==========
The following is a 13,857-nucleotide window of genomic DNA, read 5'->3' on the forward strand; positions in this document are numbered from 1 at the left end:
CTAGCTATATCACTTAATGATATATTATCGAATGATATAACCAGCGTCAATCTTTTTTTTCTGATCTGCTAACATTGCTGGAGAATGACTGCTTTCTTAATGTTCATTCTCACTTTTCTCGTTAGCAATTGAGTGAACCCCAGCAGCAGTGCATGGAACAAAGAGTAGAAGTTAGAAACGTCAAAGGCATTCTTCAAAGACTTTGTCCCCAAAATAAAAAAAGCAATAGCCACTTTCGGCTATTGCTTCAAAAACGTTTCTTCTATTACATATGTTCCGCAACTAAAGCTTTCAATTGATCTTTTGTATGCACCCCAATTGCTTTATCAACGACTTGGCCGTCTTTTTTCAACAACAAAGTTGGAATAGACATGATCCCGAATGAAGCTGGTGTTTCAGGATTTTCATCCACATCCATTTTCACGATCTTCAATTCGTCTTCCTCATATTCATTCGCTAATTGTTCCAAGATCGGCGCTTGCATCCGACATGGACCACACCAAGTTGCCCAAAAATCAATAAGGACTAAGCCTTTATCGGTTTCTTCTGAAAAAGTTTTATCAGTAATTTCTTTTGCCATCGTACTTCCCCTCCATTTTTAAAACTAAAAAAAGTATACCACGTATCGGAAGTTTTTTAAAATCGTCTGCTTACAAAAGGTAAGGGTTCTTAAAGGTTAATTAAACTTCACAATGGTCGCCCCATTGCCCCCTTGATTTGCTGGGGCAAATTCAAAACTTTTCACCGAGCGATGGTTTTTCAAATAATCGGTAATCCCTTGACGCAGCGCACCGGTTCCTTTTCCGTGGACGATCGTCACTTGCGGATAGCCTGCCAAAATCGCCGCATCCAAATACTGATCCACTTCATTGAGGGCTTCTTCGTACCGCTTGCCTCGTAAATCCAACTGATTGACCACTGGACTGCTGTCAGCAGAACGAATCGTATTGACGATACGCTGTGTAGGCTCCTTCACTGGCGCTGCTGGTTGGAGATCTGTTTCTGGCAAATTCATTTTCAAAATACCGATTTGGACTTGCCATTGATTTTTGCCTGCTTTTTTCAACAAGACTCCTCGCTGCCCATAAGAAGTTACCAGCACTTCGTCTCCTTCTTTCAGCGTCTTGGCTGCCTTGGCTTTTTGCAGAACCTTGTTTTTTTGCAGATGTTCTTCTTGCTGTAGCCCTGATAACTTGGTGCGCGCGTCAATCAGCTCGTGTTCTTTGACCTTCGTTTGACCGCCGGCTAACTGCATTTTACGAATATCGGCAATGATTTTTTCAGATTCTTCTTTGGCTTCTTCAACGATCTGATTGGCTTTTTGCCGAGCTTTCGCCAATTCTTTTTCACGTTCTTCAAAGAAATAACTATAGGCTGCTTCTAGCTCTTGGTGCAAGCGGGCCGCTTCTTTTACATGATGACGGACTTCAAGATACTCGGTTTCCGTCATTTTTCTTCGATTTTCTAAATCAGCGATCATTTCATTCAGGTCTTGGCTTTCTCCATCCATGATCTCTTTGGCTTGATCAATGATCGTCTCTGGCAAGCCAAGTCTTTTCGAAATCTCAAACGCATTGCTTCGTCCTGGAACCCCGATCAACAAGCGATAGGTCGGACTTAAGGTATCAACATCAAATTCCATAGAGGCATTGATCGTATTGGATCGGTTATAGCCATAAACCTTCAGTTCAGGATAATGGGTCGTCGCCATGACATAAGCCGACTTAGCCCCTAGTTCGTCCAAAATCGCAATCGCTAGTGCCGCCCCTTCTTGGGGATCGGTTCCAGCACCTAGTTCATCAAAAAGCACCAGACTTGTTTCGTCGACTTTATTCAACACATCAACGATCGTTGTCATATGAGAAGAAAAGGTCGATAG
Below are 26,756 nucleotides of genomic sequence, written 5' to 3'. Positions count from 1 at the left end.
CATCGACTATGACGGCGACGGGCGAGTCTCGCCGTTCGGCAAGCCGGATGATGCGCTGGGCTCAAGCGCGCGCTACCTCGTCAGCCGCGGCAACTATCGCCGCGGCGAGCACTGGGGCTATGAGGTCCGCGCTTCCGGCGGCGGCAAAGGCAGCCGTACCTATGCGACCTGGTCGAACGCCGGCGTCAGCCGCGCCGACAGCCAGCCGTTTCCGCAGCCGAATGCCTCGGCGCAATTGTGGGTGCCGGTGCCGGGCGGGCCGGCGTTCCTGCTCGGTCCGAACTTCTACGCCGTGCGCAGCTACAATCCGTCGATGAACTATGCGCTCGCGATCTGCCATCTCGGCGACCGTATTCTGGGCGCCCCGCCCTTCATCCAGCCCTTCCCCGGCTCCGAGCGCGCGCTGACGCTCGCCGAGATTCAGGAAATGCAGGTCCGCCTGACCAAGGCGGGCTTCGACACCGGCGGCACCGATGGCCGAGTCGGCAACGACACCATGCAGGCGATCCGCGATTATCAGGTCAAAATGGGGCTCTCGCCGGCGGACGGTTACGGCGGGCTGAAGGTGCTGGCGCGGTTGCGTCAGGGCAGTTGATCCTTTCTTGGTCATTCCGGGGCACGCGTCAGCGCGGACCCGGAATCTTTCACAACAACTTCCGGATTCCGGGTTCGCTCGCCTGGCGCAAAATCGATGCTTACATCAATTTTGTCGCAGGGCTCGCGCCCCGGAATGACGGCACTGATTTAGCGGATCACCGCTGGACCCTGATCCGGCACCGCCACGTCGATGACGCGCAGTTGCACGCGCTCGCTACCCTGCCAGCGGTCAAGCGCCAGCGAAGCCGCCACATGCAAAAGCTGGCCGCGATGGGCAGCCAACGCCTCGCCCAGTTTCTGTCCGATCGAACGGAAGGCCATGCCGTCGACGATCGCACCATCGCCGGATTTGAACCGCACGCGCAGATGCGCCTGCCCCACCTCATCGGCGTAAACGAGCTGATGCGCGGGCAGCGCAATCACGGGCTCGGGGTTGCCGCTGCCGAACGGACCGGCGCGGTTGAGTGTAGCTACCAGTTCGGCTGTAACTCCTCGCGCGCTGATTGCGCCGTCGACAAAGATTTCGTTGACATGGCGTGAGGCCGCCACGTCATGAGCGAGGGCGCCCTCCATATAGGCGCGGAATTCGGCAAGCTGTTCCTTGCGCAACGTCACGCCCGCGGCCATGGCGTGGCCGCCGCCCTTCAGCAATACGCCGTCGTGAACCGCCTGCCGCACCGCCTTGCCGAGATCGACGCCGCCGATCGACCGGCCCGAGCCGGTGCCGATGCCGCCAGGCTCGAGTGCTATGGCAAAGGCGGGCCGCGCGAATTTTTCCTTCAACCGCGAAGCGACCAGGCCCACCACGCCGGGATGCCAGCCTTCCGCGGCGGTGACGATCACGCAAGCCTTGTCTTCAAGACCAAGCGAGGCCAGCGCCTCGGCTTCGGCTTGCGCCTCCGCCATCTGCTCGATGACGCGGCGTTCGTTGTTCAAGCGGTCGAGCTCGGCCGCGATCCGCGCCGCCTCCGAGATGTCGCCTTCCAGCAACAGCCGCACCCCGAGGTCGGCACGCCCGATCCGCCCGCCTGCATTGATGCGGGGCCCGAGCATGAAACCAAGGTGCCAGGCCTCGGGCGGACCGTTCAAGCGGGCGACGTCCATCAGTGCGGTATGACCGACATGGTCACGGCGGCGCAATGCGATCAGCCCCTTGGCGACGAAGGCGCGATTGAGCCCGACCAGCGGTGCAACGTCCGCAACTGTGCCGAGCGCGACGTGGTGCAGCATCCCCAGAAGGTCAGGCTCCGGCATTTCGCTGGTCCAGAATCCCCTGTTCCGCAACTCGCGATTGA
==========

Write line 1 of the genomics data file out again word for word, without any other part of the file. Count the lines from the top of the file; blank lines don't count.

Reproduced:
The following is a 13,857-nucleotide window of genomic DNA, read 5'->3' on the forward strand; positions in this document are numbered from 1 at the left end: